MILWAUKEE — The Boston Celtics have known for the better part of three months now that, if they were going to make it to the NBA Finals, they were going to have to go through the Milwaukee Bucks. And, more specifically, they were going to have to try to slow down Giannis Antetokounmpo, a leading candidate for Most Valuable Player of the NBA.
Whether they had three months, three weeks or three days, though, the Celtics always knew that, when these teams met in the postseason, how they fared would depend on how Al Horford played. Sunday afternoon, he showed the world why.
In a spectacular individual performance that epitomized the best 48 minutes of basketball this Celtics team has played all season long, Horford finished with 20 points, 11 rebounds, three assists, one steal, three blocks and no turnovers as Boston cruised to an emphatic 112-90 victory over Milwaukee in Game 1 of their Eastern Conference semifinal series at Fiserv Forum.
“We’ve said all year you can’t overstate Al Horford’s importance to our team,” Celtics coach Brad Stevens said. “The numbers back that up.”
The numbers certainly backed it up Sunday. As the Celtics had their way with the Bucks at both ends of the floor, bringing to the fore every doubt that has hung over Milwaukee’s charmed run to the NBA’s best record this season, Horford found himself in the middle of all of it. Some of that came offensively, where his shooting spaced the floor and created room for Boston’s guards and wings to wreak havoc in the paint, and where he and Kyrie Irving (26 points and 11 assists) had tremendous success running pick-and-pops against Milwaukee’s defense.
Much more of it, though, came defensively, where he led the charge against Antetokounmpo. The Bucks’ star finished with 22 points and eight rebounds, but shot just 7-for-21 from the field (including 4-for-16 during the first three quarters of the game) and generally had his life made difficult by the Celtics as a group — and Horford in particular — with every step he took.
Against Horford specifically, Antetokounmpo shot just 1-for- 6 on the day, according to ESPN’s Stats and Information. Against Aron Baynes, whom the Celtics moved to the bench to try and ensure either he or Horford was out there virtually every second Antetokounmpo was during the game, Antetokounmpo went 1-for-4.
“They were loading [the paint] a lot,” Antetokounmpo said. “Lots of guys in the paint. Whenever I got in the paint, when I spin or try and change direction, the second guy was right there.
“I’ve just gotta go watch tape. If they are going to play like this the whole series, I have to be able to make the right pass, trust my teammates to knock down shots.”
Boston entered the game with a clear game plan, which Antetokounmpo alluded to, whether Horford was on the court to guard him or not: pack the paint, and force him to settle for jumpers. Antetokounmpo responded by going 3-for-5 from 3-point range — tying his season-high for makes in a single game.
But even if he makes three more in each of the remaining games of this series, if Antetokounmpo shoots 25 percent on 2-point shots — after he hit 64 percent of them during the regular season — the Celtics will gladly make that tradeoff. They may not have as much success — and they certainly are unlikely to have more highlight blocks like the one Horford had in the third quarter — but it’s a formula that should prove successful for the Celtics if they can keep implementing it.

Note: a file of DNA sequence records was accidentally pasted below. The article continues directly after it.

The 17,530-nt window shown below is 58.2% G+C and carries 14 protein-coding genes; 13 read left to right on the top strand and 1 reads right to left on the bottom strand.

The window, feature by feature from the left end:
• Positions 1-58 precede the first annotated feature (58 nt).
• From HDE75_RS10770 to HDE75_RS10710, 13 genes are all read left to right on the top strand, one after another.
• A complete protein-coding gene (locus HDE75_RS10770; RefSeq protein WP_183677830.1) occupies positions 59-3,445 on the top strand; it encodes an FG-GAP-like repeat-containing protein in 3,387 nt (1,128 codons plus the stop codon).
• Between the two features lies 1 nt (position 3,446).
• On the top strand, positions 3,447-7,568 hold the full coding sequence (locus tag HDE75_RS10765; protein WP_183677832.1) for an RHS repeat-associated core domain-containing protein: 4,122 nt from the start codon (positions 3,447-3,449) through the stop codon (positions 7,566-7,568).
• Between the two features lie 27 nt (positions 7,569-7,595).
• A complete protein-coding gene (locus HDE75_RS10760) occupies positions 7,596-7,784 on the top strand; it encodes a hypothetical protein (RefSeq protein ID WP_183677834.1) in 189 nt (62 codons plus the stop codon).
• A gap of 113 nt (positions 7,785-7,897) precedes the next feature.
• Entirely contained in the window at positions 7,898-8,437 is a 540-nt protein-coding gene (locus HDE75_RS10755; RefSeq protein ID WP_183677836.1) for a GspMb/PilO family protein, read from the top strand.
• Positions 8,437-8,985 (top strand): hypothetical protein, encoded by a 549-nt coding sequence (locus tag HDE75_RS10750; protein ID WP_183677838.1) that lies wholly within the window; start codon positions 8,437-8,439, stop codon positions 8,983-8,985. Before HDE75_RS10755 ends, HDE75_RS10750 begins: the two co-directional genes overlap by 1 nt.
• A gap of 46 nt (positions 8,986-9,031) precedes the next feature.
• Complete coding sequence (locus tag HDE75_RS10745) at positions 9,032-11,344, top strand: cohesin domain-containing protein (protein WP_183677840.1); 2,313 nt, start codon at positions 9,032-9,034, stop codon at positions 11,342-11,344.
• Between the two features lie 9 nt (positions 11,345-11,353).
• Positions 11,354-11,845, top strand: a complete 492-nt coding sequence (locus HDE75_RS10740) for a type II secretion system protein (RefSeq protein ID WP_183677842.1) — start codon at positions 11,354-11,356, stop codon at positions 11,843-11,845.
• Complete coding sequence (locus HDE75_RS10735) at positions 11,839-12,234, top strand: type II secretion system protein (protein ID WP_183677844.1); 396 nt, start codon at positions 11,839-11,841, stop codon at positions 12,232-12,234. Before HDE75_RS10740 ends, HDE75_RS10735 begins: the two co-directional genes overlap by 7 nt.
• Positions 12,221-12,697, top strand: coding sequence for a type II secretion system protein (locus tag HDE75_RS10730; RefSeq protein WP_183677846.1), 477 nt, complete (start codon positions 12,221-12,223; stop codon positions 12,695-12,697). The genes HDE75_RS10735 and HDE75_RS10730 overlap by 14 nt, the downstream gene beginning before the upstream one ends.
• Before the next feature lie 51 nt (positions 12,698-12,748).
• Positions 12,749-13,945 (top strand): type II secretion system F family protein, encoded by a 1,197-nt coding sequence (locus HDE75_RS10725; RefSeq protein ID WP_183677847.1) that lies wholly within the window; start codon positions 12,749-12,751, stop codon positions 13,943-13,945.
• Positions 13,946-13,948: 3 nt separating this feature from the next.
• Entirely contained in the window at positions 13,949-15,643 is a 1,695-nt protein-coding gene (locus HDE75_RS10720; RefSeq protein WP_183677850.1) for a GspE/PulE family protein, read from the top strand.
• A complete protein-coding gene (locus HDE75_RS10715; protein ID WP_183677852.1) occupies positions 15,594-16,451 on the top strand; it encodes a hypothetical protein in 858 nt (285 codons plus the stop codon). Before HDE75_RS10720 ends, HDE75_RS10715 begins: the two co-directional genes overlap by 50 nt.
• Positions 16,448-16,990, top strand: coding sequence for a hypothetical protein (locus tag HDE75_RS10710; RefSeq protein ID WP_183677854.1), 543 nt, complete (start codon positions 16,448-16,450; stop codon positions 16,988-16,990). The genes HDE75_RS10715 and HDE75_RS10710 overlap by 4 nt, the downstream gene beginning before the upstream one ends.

“I just think that our group, we all understood how we needed to defend and how dangerous he is once he gets it in the paint,” Horford said. “So constantly tonight, we had a couple of breakdowns, but for the most part I feel like everyone was very aware. Our guards really did a good job of helping and closing down lanes and things like that, and we just wanted to challenge and contest every shot as best we could.”
It was a team effort, though, that began and ended with Horford. Boston has spent the season carefully managing Horford’s minutes and games played, trying to keep him as fresh as possible for when the playoffs arrived. At times earlier this season, when Horford was dealing with tendinitis, there were some scouts who wondered if he’d be able to return to the same form he did during last year’s playoffs.
But those days have been long forgotten, as Horford has been consistently excellent for Boston over the past few months leading into the playoffs, and remained so in Boston’s sweep of the Indiana Pacers in the first round. It certainly didn’t change in Game 1 of this series, either, as Horford delivered precisely the performance the Celtics needed to seize home court in this series, and show why they still have a chance to do all so many expected them to do when this season began.
“He was the Al Horford we all know and love,” Celtics forward Gordon Hayward said. “Knocking down shots, being able to space the floor, also taking advantage of smaller guys in the post and around the rim. Defensively, he was all over the place. [He] really did a good job on Giannis. I thought our team for the most part did a good job on him.
“It’s one game, though. They’re going to come back even stronger with more energy next game. So it’s a good start.”